WASHINGTON ― Here’s what I discovered a few minutes into watching the first presidential debate of the 2016 election at the Benjamin, the bar and lounge in the lobby of the new Trump International Hotel on Pennsylvania Avenue: a special debate menu that included a $29 bowl of hummus named after Hillary Clinton, and an equally-priced plate of sliders covered in something called “smoked ketchup.” A $100 offer to drink as many American beers as I pleased from 8 to 11 p.m. And a lot of people who wanted Donald Trump to become the next president of the United States.
Here’s what I did not see, at least at first: obvious supporters of Hillary Rodham Clinton, the Democratic nominee who is now the only person who can prevent Donald Trump from becoming the next president of the United States.
Trump’s hotel is a lovely summation of the candidate himself, and of what his supporters love and his detractors hate most about him. It is garish, with gold-plated bathroom fixtures, gaudy furniture and crystal decanters lining a floor-to-ceiling shelf behind the bar. It is a gouge: The rooms start at $700-something a night, the $100 drink special necessitates slugging roughly five beers an hour for three hours just to break even, and, well, The Donald is already fighting the city over taxes. It is loud: The cheers of people who lost their minds every time Trump attacked Clinton rattled off the walls and reverberated to the top of the nine-story atrium.
Trump has claimed that the hotel opened “under budget [and] ahead of schedule.” This happens not to be true, but to his supporters, it was yet more proof of why Trump should be president ― and a major reason why this hotel was the perfect place to watch him debate Clinton.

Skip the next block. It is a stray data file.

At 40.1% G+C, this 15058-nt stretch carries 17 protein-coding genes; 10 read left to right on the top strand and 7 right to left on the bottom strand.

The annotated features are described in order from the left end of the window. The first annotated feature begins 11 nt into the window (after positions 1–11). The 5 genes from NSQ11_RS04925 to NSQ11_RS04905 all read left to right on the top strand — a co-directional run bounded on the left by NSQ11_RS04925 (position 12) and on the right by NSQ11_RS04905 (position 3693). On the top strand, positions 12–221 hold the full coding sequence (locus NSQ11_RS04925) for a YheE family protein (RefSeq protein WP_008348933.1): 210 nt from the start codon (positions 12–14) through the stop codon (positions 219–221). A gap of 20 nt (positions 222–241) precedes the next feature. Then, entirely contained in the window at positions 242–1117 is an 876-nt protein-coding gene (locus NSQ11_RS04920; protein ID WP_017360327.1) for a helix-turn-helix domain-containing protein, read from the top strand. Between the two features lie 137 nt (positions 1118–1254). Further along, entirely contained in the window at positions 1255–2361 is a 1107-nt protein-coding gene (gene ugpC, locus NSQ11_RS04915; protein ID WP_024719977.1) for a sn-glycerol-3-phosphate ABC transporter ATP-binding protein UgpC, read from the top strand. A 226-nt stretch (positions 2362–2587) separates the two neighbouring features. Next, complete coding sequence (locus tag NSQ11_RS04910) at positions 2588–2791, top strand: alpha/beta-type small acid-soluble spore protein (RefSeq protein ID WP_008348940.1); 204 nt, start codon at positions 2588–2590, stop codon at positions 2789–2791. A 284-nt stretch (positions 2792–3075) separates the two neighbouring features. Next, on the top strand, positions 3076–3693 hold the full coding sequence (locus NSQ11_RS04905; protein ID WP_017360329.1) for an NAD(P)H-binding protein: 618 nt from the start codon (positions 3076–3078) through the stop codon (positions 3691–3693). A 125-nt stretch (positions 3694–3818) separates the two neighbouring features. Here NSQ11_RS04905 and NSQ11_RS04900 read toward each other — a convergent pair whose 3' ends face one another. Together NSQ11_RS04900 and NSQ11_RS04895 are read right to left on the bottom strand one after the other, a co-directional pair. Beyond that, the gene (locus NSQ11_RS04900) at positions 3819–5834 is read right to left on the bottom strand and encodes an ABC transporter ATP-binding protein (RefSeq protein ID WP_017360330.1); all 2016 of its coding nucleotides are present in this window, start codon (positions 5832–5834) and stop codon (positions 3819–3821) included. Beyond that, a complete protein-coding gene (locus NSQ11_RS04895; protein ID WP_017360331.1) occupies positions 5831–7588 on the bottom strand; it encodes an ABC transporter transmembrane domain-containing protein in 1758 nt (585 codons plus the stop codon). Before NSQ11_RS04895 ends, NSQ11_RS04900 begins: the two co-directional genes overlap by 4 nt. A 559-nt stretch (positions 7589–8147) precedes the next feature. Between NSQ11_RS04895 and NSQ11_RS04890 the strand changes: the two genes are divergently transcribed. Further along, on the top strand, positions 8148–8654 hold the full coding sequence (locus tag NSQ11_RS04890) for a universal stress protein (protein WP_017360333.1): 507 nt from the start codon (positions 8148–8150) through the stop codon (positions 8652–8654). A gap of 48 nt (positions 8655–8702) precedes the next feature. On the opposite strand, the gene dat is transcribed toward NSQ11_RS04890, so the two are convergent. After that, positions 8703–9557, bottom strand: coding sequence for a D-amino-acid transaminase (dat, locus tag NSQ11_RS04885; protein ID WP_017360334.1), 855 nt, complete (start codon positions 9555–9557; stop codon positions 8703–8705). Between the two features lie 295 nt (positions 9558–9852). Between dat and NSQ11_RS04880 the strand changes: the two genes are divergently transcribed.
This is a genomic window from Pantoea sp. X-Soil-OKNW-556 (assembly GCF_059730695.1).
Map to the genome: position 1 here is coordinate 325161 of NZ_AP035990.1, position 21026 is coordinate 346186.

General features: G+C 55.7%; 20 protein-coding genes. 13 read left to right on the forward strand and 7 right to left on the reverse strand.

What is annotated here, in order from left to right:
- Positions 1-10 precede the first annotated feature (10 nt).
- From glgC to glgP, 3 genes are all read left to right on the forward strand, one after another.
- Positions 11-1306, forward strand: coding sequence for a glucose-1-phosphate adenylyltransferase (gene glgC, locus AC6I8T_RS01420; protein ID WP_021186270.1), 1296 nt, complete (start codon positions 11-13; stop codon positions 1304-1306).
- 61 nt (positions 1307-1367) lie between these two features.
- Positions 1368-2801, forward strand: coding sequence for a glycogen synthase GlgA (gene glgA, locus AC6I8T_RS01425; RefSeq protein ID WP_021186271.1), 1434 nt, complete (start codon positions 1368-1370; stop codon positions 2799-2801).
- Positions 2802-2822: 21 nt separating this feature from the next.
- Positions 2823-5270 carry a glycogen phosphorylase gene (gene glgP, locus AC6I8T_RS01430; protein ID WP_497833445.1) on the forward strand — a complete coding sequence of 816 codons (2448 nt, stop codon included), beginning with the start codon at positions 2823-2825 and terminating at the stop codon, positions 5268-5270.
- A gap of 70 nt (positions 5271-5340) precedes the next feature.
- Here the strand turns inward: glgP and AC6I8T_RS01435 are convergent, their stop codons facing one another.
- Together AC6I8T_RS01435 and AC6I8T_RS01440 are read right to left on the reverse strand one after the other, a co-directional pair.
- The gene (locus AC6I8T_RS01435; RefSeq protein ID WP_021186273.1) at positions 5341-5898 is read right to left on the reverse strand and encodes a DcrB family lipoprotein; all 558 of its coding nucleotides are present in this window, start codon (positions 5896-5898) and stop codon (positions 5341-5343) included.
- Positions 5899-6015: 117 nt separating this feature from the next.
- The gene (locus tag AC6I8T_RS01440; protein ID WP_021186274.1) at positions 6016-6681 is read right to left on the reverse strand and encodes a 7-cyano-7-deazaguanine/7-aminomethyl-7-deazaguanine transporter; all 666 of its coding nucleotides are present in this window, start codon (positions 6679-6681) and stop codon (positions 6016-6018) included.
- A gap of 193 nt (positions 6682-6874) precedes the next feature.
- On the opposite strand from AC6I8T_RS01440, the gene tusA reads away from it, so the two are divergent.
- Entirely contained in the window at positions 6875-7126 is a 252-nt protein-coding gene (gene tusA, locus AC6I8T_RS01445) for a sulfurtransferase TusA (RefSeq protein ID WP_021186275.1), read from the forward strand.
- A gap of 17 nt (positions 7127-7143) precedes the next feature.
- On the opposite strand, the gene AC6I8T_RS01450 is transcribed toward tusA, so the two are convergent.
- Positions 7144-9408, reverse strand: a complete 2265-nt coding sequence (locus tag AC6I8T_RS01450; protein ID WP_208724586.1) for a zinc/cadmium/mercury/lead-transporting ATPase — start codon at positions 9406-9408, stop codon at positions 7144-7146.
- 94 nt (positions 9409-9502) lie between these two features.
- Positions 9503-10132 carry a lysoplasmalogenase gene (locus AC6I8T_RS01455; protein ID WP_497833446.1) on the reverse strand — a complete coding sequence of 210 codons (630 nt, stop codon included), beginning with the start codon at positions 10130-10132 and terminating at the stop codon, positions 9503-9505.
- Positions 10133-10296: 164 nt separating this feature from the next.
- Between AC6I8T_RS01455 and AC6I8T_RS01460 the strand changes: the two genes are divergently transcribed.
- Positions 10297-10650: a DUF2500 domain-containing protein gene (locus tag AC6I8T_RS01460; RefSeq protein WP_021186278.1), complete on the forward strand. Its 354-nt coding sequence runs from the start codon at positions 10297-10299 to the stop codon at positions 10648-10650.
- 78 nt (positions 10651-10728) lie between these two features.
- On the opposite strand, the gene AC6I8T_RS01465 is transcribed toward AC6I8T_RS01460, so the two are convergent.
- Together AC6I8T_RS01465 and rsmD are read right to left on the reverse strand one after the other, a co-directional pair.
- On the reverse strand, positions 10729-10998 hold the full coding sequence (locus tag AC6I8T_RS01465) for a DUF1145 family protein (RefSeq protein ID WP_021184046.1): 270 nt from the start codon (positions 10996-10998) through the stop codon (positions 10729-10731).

“You look at an establishment like this where we are, the Trump International Hotel in Washington D.C. ― what he’s done with this establishment, and the opportunities that he has to turn the country around,” said a local Trump supporter who didn’t want to give his name. “I came here because I’m a proud supporter of Donald Trump and I’m committed to supporting his brand and getting him in the White House.”
Trump’s going to be lucky to win more than 5 percent of this city’s votes on Election Day. But five blocks from the house that might soon be his, in a hotel that already is, you’d forgive a random tourist for thinking the nation’s capital was a hotbed of Trump support. In here, at least, he was ahead 95 to 5.
“It just goes to show you how many Trump supporters there are in D.C.,” the local Trump fan said.
It made for a surreal atmosphere that felt pretty appropriate amid a mind-bogglingly surreal election season.
At one point, Trump aimed a zinger at Clinton on an economic matter: “You’ve been doing this for 30 years. Why are you just now thinking of this?” At that, a man standing at the bar in a boxy black suit pumped his fist in the air, let out a triumphant “Woo!” and kissed the woman next to him. When Trump said he would only release his tax returns if Clinton made public the 30,000 emails she kept on a private server, the bar was in stitches.
But after those first few minutes, Trump started to unravel. And the few Clinton supporters in attendance, who had barely made a sound during the first half hour, began to show signs of life. They were especially responsive to Trump’s attack lines, most of which incorporated basic falsehoods that debate moderator Lester Holt ― who’d said he wouldn’t fact-check the candidates ― couldn’t abide.
Trump accused Clinton of “fighting ISIS your entire adult life,” evidently unaware that at 68 years of age, the former secretary of state is at least four decades older than the militant jihadist group. He repeatedly argued (incorrectly) that “stop and frisk” ― the New York City policing program that was ruled unconstitutional for discriminating against black and Hispanic people ― had reduced crime rates, and that it hadn’t, in fact, been tossed out by a judge. He took credit for getting President Barack Obama to release his birth certificate. He suggested his temperament was his strongest quality, while also continuing his bizarre and pointless feud with Rosie O’Donnell (“Nobody feels sorry for her,” he said).